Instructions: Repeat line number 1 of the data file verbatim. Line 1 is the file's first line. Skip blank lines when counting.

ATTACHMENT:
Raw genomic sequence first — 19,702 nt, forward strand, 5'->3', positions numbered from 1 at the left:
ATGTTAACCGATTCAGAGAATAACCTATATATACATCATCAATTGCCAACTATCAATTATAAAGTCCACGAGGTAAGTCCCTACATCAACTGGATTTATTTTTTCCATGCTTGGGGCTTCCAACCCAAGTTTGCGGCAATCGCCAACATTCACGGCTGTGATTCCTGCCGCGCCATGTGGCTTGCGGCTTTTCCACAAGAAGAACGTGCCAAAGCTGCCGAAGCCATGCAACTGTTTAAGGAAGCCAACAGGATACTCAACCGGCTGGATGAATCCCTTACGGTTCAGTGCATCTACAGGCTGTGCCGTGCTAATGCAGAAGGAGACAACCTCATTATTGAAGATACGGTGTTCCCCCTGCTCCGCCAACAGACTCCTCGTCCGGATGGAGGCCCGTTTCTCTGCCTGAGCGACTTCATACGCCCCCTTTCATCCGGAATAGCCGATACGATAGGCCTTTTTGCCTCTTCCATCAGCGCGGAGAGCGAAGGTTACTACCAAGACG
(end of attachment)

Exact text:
Raw genomic sequence first — 19,702 nt, forward strand, 5'->3', positions numbered from 1 at the left: